Political Education

Part 1

Part 2

Part 3

Part 4

Part 5

We need a mean black cat to run that old rooster out of this county.

Lowndes County Freedom Organization campaign flyers, 1966, crmvet.org

While SNCC field secretaries and local people were doing voter registration work in Lowndes, SNCC was exploring possibilities of forming an independent political party in the Black-majority county. Jack Minnis, head of SNCC’s research department, discovered a Reconstruction-era statute allowing for the creation of an independent political party in Alabama on the county level. It was clear that the Democratic Party of Alabama, whose symbol was a white rooster with “White Supremacy, For the Right” inscribed around it, did not stand for the Black residents of Lowndes County. Local people agreed with the idea of forming a new political party to represent their interests, which to the formation of the Lowndes County Freedom Organization in April 1966. They chose a black panther as their symbol.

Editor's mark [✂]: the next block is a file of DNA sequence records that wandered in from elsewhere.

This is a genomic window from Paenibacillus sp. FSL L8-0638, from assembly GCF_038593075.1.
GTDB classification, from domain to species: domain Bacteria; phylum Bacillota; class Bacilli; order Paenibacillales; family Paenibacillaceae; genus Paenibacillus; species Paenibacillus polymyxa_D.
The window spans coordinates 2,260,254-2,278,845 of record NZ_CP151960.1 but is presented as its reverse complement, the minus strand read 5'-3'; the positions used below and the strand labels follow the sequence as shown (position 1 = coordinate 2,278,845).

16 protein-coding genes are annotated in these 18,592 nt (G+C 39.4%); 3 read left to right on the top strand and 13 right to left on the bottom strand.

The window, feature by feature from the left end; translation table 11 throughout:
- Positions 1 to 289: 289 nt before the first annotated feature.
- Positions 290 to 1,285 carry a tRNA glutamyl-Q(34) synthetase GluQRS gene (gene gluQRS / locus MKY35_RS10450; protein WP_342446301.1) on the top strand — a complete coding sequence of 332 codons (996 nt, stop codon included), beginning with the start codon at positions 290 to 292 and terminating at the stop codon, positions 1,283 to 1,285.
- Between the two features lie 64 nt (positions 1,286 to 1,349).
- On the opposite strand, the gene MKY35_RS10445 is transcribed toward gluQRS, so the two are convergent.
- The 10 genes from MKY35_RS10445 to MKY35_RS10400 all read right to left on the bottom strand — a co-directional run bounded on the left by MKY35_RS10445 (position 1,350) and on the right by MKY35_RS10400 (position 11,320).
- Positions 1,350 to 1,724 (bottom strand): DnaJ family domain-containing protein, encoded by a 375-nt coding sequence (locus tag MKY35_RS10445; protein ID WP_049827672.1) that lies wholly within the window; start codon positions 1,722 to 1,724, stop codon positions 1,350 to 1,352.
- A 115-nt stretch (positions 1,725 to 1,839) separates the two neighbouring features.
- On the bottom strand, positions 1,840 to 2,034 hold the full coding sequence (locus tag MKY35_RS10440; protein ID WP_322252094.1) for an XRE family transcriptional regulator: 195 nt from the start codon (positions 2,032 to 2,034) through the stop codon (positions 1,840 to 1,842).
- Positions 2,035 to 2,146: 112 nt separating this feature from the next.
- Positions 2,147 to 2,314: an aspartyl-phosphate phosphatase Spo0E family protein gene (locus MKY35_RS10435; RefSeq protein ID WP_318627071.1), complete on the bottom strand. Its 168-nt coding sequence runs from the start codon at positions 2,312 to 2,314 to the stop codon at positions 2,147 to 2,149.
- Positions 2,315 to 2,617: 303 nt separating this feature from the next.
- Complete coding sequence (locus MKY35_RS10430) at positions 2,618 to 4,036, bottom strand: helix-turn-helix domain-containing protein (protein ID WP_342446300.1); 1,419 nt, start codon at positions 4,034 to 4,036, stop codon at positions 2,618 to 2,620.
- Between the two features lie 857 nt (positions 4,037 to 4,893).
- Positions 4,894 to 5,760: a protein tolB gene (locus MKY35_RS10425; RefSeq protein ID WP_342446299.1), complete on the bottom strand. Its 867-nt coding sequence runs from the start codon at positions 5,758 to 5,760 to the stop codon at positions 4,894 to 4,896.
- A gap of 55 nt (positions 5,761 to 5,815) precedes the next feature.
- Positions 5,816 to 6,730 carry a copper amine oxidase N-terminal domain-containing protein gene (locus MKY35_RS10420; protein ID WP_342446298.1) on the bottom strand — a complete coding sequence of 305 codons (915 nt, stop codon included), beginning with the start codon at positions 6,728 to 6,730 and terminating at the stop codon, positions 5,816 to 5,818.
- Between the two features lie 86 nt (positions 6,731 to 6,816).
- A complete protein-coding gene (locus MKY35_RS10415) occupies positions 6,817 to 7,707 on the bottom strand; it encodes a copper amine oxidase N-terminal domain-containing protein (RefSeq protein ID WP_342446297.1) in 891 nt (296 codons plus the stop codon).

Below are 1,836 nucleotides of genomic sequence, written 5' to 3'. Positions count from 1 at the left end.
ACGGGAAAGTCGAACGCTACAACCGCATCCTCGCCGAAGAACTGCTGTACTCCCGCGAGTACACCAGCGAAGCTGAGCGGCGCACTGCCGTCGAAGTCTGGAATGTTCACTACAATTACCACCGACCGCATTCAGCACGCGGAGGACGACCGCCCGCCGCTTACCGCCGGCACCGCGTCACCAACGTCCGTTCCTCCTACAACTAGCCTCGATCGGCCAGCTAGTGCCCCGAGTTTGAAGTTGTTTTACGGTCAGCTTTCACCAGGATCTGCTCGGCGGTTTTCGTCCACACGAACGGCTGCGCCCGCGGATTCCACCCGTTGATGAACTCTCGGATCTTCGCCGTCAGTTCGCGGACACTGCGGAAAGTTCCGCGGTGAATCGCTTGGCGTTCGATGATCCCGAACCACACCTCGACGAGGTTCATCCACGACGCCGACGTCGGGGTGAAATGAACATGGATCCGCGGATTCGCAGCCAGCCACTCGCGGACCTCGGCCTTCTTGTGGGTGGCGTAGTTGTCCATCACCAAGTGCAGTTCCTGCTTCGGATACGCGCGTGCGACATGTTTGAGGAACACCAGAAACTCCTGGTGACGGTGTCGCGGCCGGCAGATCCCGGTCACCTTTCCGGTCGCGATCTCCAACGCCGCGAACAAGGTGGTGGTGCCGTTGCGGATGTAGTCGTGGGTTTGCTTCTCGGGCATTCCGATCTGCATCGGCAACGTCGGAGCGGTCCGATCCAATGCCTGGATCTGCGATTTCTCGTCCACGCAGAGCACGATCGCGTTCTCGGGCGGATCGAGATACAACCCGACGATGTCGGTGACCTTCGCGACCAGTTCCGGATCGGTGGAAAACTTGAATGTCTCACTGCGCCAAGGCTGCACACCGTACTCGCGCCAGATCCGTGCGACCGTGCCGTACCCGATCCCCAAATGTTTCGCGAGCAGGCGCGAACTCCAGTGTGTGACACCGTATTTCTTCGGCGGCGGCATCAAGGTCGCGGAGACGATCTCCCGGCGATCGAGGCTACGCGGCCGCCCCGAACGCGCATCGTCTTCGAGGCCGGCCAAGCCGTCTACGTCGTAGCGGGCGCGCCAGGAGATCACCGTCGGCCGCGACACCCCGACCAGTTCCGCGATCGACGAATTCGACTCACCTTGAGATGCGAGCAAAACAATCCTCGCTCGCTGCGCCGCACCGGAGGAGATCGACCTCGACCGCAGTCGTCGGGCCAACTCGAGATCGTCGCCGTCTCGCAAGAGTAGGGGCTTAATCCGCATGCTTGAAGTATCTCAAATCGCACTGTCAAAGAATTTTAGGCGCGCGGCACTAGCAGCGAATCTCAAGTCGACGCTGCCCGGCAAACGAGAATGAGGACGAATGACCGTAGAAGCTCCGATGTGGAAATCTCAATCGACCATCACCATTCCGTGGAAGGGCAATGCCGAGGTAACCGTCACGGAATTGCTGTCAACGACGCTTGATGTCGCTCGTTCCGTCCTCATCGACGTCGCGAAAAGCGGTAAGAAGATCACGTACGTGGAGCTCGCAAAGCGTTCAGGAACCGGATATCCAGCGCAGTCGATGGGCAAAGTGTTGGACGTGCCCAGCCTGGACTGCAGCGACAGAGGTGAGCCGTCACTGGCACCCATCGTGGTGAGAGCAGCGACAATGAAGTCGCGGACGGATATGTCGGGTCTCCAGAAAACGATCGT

Lowndes County Freedom Organization

The technicalities of forming a new political party were formidable to begin with, but doing so with people who had been violently disfranchised for decades was even more challenging. So SNCC, as Courtland Cox explained, developed an extensive political education program to get Lowndes County residents up to speed.

You’re Saying Take Over the County

First to get the people who are running for office to see that this is something that can be done. Get them to believe it. Get them to be able to get their community to believe it. – Courtland Cox

The Message We Were Trying to Convey

In order to form a political party, county residents needed to understand the roles of officials like the sheriff and the tax collector. Together, Courtland Cox and Jennifer Lawson developed comic books that broke down the responsibilities in straightforward language and gave people a clear understanding of the duties of these offices.


Tax Collector

Board of Education


We Just Made That Up

Working in the field and putting lives on the line required SNCC organizers to constantly think on their feet in order to solve problems. People brought different skills and resources to the table, all of which were essential for carrying out the work.

Roadside billboard for the Lowndes County Freedom Party designed by Jennifer Lawson, 1966, Jim Peppler Southern Courier Photograph Collection, ADAH

Solving a Problem

We’re just solving a problem. We’re moving on. What’s the next issue. Move on. – Courtland Cox

It Was an Operation

Part 5: Coming Out of Lowndes County